Factoring tax in to your evolving property strategy
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By Heather Cunningham, Managing Director, Harold Sharp
In my view, Brexit, Covid and a clear move to greener, sustainable assets have led many to reassess their property strategy.
The immediate and obvious effects of this are seen in market shifts to certain favoured sectors.
Just a handful of the changes in focus I’ve seen are:
- More value placed on lifestyle – such as properties with outdoor amenity near green spaces.
- Higher end community living, again with focus on lifestyle, such as “The Collective”.
- Focus on green credentials alongside increased legislative requirements, at a cost to older rental property stock.
- Net zero as the benchmark for new development.
- Strong interest in homes for key workers.
- New permitted development rights creating interesting opportunities.
- Continued industrial / logistics demand due to strong long-term fundamentals.
- Repurposing of surplus commercial space both particularly in retail sector and high streets generally.
- Redesign of office space to give more collaborative working with lower densities.
- A range of funds raising war chests for multi-sector opportunistic investment.
So how should you be factoring tax into your property strategy?
As accountants, we recognise that tax should not be the main driver in property decision making.
But getting the structuring right, maximising deductions and allowances and managing tax liabilities on exit are all key to building long term wealth.
Against this backdrop, we are confident that in the not-too-distant future we will see changes to capital gains tax rates, changes to inheritance tax including perhaps the ability to gift without lifetime charges and changes to allowances.
Here are five top tips on how you might factor tax into your strategy.
Don’t delay disposals. If you have decided to sell in the shorter term, make sure you crystallise capital gains at today’s maximum rates of 20% (commercial property) and 28% (residential property) before the Chancellor has a chance to increase rates. Much has been said about a possible matching of capital gains tax rates to income tax rates (45%).
Think Trusts. If you consider an asset a longer-term hold but want to pass it on for the benefit of your children and grandchildren, think discretionary trusts. And holdover any gains on transferring the property in to trust. This isn’t a solution for major assets – but could be perfect for individual residential properties.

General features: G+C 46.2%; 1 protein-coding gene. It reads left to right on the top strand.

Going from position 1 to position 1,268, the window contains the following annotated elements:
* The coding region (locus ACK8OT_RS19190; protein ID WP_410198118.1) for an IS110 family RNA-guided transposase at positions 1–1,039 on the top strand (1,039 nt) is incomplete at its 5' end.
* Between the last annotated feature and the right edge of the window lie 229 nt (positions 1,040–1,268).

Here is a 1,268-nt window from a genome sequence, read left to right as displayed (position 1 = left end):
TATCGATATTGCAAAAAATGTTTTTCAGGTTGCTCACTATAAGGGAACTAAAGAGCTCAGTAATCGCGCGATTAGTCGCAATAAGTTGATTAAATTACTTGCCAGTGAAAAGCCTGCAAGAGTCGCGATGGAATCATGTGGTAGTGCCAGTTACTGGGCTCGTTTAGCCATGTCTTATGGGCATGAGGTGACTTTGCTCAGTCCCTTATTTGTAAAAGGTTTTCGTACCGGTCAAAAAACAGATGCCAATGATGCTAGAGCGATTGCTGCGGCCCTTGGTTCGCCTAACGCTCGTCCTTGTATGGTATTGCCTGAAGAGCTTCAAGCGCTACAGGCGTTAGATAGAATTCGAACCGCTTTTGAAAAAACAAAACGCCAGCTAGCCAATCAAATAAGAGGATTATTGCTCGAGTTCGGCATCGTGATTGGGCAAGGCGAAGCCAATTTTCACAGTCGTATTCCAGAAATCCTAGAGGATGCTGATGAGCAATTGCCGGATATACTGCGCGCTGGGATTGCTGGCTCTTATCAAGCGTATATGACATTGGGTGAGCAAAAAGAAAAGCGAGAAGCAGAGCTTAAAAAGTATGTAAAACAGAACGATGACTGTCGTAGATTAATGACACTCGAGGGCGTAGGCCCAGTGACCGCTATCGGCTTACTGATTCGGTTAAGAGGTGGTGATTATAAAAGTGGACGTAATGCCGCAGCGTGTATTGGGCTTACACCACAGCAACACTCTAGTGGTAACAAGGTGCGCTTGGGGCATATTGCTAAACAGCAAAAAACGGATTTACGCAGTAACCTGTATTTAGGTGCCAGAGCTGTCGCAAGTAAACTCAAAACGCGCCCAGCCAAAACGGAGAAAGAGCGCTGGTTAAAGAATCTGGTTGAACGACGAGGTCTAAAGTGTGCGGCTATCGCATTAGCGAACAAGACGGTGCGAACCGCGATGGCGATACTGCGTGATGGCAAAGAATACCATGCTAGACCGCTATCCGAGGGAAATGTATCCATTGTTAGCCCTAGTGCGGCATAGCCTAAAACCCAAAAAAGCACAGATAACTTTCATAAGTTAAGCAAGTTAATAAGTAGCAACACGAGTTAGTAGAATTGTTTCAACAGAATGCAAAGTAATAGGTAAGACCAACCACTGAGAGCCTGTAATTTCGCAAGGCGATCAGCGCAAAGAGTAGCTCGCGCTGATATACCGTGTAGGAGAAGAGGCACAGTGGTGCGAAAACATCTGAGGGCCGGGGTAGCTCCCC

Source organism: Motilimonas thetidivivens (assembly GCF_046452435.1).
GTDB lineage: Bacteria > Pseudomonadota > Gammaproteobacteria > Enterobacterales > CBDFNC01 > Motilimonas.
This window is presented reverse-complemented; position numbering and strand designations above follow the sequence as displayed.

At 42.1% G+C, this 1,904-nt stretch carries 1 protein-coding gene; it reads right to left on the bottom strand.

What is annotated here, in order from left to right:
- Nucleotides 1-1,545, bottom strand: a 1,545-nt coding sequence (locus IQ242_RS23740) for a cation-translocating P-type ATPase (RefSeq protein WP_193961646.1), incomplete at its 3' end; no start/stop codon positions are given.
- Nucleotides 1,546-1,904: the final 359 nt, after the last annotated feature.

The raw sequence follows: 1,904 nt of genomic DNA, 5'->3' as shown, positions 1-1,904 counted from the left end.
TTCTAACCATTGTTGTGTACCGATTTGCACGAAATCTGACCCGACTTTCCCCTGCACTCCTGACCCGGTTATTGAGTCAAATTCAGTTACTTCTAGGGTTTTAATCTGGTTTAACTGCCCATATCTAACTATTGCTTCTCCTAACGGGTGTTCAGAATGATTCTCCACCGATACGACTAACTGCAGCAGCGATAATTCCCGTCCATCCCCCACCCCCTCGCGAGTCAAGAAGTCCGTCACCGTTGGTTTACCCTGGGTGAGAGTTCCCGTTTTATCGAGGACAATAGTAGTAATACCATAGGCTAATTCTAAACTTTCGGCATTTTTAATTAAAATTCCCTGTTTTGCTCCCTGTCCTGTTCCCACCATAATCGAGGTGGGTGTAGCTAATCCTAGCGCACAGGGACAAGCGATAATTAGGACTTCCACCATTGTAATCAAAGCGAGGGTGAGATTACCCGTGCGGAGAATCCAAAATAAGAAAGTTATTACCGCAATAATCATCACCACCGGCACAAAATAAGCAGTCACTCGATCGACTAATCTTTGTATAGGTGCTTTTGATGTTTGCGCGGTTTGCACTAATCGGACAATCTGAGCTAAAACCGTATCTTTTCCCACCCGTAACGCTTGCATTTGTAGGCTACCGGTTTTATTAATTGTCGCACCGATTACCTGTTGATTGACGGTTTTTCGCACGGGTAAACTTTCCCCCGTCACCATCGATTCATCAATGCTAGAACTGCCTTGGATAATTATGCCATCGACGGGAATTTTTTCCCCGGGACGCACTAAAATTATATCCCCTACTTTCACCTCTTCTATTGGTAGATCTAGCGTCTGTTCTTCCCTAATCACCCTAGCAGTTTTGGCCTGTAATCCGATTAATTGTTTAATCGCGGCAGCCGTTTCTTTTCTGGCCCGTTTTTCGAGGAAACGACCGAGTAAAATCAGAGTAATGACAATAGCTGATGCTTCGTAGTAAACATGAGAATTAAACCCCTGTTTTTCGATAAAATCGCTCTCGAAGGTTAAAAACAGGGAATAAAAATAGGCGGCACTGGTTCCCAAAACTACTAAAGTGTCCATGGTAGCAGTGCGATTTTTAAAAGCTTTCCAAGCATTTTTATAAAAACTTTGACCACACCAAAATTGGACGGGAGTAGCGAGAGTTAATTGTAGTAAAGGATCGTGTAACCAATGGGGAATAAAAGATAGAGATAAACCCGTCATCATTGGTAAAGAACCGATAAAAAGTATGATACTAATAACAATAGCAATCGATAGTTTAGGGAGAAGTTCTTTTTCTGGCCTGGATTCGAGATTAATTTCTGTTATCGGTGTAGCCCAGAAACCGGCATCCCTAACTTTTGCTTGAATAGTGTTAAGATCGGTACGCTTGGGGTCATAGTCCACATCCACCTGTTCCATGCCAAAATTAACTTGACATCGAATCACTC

Take advice on how you structure new acquisitions. Are you borrowing against the asset – so interest deductibility is important? How long will you hold the asset? Will other family members benefit?
Although we know corporation tax rates are set to increase, a corporate structure may work best.
Perhaps even a family investment company is worth consideration.
Restructure existing holdings. Some property investors hold significant property assets in a single group, under the joint ownership of a number of families or siblings. Often people like to have control of their own destiny and have very different investment agendas. We can advise you on options to reach a commercial solution, possibly by way of demerger.
Make sure you are using all your allowances. Capital allowances and in certain scenarios R&D are the two which are most commonly overlooked from a property perspective, but they can be extremely valuable. So don’t lose out.
For more insight and information on these and many more tax planning tips then take a look at our regular blogs on our website.
If any of this has set you thinking, then give me a call on 0161 926 0511. Harold Sharp are specialists in real estate tax planning and have a dedicated Proptech team.